Airbus said it delivered 566 commercial aircraft to 87 customers in 2020, retaining its position as the world's biggest plane maker in a year disrupted by pandemic-triggered havoc in air travel.
The Toulouse-based company delivered 34 per cent fewer aircraft from a record 863 jets handed over to customers a year earlier, it said in a statement on Friday. Its shares closed 0.54 per cent higher at €90.10 ($110.13) at the end of trading on Friday in Paris.
"Working hand-in-hand with our customers allowed us to navigate a difficult year," Guillaume Faury, Airbus chief executive, said. "The Airbus teams, customers and suppliers truly pulled together in the face of adversity to deliver this result."
The results came as the Covid-19 pandemic wiped out air travel demand, forcing airlines to ground aircraft and delay jet deliveries to preserve cash. While Airbus's deliveries fell short of record levels in 2019, they still helped bolster the company's finances in a year that marked the aviation industry's worst crisis.
Airbus deliveries in 2020 puts it ahead of US rival Boeing, which delivered 118 aircraft in the period from January to November. Airbus's lead in market share came as Chicago-based Boeing struggled with the grounding of its best-selling 737 Max narrowbody. Boeing resumed deliveries of the jet, which was grounded in March 2019 following two fatal crashes, in December after regulators lifted the safety ban.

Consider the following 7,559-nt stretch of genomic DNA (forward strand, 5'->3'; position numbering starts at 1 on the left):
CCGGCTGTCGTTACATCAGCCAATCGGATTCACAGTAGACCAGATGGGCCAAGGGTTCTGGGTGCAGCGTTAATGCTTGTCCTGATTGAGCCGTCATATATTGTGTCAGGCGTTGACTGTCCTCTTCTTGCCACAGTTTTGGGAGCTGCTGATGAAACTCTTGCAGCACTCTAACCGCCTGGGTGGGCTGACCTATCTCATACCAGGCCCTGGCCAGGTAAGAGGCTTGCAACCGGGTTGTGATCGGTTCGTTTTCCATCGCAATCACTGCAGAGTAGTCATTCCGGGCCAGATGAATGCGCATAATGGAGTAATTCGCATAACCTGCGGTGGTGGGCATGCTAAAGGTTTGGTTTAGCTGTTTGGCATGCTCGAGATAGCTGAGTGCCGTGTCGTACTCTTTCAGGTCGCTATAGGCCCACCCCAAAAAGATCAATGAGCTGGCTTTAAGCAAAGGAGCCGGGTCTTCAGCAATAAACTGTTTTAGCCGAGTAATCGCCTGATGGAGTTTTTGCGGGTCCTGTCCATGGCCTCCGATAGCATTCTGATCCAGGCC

The European aerospace giant recorded 268 net orders in 2020, after adjusting for 115 cancellations, a 65 per cent drop from 768 orders in 2019.
Its backlog stood at 7,184 aircraft after adjusting for cancellations.
In terms of plane models, Airbus's A220 won 64 new orders. The A320 family of narrowbodies won 296 new orders, including 37 for its ultra-long range A321XLR. In the widebody segment, Airbus won 23 new orders including two A330s and 21 A350s.
The pandemic has hit the market for twin-engine jets hard as long-haul travel is expected to be the last segment to recover.
Airbus said it will report full year financial results for 2020 on February 18.
The new strain of the Covid-19 virus has triggered a new wave of lockdowns in key travel markets, stoking concerns about a halt in the fragile recovery of travel demand.
Still, Airbus's deliveries were better than expected given the lockdowns during the year.
"Based on our 2020 deliveries we are cautiously optimistic as we look into 2021, although challenges and uncertainties remain high in the short term," Mr Faury said.